The economic climate in which many South African firms operate has meant that dismissals for operational requirements have become an inescapable concern. However are employees always entitled to severance pay?
Section 41(1) of the Basic Conditions of Employment Act, 1997 provides that a retrenched employee is entitled to severance pay at least equal to one week’s remuneration for every year of completed service with the employer. This obligation to pay severance pay is tempered by the provisions of section 41(4). A retrenched employee is not entitled to severance pay if that employee unreasonably refuses an offer of alternative employment.
An example of how these provisions have been applied can be found in the recent decision of the Labour Appeal Court (“LAC”) in Lemley v T-SYSTEMS (Pty) Ltd. The employee in this matter was retrenched from his post in Port Elizabeth. During the retrenchment consultation process, the employer offered him alternative employment at the same level in East London. The employee rejected this offer without giving reasons for this refusal. A revised offer was then tendered by the employer; a rental subsidy that the employee would have been paid was increased. This offer was also rejected by the employee without him providing any reason for the rejection. In light of the fact that the employee was approaching retirement, the employer then proposed that the employee retire. The employer was prepared to pay the employee an amount of ZAR314 000, which represented the amount of the combined payments that the employer and employee would have paid to the employee’s provident fund until the date of his retirement. This was also rejected by the employee. He was then retrenched. The employer refused to pay the employee his severance pay on the basis that he had unreasonably refused the employer’s offer of alternative employment.
The employee referred a dispute about the employer’s refusal to pay a severance package to the Commission for Conciliation, Mediation and Arbitration. His application was dismissed on the ground that he had unreasonably refused the alternative offer of employment by the employer. The employee applied to the Labour Court to have the award reviewed and set aside. This application was dismissed by the Labour Court but the employee was granted leave to appeal to the LAC.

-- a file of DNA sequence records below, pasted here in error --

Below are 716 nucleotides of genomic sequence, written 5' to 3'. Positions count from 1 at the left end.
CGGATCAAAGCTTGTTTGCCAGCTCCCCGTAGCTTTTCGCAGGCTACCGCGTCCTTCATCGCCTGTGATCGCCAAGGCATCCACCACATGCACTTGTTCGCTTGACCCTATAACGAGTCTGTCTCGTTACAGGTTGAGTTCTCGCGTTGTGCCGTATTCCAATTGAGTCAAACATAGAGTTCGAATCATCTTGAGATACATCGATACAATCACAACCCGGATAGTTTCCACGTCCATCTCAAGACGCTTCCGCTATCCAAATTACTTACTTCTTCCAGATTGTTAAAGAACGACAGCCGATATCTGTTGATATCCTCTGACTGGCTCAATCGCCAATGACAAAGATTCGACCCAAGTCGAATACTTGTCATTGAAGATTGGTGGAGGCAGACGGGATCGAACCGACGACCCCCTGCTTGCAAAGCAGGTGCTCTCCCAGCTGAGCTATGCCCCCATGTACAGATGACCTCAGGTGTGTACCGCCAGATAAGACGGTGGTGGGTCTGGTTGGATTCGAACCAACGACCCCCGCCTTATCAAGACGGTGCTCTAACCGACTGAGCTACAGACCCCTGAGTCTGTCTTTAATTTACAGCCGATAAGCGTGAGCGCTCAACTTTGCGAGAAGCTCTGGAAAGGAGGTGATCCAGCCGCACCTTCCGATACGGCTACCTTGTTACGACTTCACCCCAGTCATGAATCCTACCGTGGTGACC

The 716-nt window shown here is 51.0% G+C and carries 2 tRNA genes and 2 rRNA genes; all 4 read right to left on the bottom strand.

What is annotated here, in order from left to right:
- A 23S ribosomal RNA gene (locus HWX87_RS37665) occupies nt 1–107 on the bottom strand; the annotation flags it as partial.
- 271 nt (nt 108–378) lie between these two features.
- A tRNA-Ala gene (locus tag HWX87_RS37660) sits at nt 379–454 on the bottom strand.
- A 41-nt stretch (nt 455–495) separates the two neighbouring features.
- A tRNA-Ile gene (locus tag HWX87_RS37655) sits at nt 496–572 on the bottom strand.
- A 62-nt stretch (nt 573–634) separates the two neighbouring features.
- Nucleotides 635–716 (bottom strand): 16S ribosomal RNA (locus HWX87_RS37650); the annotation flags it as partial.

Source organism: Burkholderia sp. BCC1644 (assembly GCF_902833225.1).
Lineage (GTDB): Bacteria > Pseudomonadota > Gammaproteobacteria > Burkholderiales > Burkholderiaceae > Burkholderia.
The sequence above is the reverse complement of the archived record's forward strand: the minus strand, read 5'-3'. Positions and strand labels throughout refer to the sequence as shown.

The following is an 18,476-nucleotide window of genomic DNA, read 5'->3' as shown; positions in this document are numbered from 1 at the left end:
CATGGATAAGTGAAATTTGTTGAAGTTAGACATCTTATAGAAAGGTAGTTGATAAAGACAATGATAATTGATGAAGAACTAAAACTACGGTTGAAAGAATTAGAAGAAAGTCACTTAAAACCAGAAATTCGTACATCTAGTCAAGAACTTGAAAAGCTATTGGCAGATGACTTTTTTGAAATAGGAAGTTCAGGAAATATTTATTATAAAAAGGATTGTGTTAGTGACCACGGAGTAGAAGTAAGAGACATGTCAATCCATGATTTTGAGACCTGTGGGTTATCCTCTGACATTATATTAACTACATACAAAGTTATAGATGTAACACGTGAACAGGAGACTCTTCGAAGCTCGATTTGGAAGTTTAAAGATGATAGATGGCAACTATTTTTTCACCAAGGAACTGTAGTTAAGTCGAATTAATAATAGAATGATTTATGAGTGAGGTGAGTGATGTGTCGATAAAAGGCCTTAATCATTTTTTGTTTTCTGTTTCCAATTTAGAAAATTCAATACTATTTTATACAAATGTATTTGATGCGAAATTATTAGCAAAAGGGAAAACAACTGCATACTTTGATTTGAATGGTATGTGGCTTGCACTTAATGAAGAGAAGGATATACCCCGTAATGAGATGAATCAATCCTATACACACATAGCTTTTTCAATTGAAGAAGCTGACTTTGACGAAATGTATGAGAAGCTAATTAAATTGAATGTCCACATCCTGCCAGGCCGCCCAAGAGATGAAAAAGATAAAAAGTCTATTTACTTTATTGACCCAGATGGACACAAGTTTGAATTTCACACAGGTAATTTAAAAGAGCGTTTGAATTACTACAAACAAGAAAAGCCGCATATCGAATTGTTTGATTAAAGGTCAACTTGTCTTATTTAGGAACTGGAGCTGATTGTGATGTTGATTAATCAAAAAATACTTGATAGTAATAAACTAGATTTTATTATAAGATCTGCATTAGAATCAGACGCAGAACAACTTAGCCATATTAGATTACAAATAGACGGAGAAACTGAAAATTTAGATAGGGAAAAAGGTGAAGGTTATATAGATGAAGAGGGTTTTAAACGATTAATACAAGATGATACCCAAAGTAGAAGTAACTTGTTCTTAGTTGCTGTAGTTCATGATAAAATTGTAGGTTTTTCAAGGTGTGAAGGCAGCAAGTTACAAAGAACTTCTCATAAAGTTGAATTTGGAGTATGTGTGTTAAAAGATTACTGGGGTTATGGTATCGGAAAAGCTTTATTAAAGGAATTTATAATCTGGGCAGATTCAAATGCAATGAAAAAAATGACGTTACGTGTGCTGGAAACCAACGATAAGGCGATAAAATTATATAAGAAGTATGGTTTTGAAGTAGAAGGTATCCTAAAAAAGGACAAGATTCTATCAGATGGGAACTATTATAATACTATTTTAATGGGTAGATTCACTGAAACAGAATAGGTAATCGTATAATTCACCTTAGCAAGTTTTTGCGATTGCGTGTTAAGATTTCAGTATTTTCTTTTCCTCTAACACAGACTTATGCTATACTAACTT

In the LAC, the employee argued that his refusal of the alternative employment offered to him was reasonable because his personal circumstances, which included his age, rendered it impossible for him to accept the position. The employer argued that the commissioner’s award was reasonable because an offer of alternative employment was made, especially in the light of the fact that the employee had not, in refusing the offers, communicated to the employer the reasons why he did not accept them.
The LAC agreed with the employer’s arguments and dismissed the appeal. After referring to the provisions of section 41, it pointed out that there were “compelling reasons” why the legislature saw fit to limit the payment of severance pay. It incentivises an employer to provide alternative employment, and seeks to limit job losses on retrenchment. Interestingly, in finding that the refusal of the offer of alternative employment was unreasonable, the LAC took into account the employee’s failure to motivate his refusal. It expressed its views as follows:
“ The finding of the commissioner that there were no sound reasons for the appellant’s refusal to accept the alternative employment offered was not one that a reasonable decision-maker could not reach. The appellant took no steps to engage with the third respondent in any meaningful way regarding the difficulties he may have faced in accepting the alternative position offered. Instead, he elected to refuse the offer without advancing reasons and took no steps to discuss or engage on the matter with the third respondent. The revision to the offer made was simply rejected and the offer of a pension fund payment to allow for early retirement was equally not accepted, in circumstances in which the third respondent had taken steps to resolve the issue in a constructive manner. When the issue of his family circumstances was raised … no further steps were taken to detail these circumstances or discuss the matter further with the third respondent. The appellant’s approach to the offer made was obtuse and unreasonable in the circumstances. His age and years of service do not alter the fact that he unreasonably refused the offer of alternative employment made to him. It follows that the Labour Court correctly dismissed the review application.”
The LAC confirms the principle that the question whether an employee is entitled to a severance package is not determined by considering the reasonableness of the employer’s offer alone; the reasons why the employee refused the alternative employment are also of importance. However, what is of interest is that the LAC took into account the conduct of the employee when refusing the offer of alternative employment. An important, if not the primary reason for the LAC’s finding, was the fact that the employee did not engage sufficiently with the employer on the issue and failed to motivate this refusal during the consultation process. In addition, it seems that the LAC was also influenced by the fact that the employee was offered the option of taking early retirement in circumstances where the employer sought to mitigate the effects of early retirement on the lesser benefit that would be paid out. While this consideration clearly impacts on the fairness of the employer’s conduct, it can be argued that this was not an offer of alternative employment and therefore should not have been taken into account.
The content of this article is intended to provide a general guide to the subject matter. Specialist advice should be sought about your specific circumstances.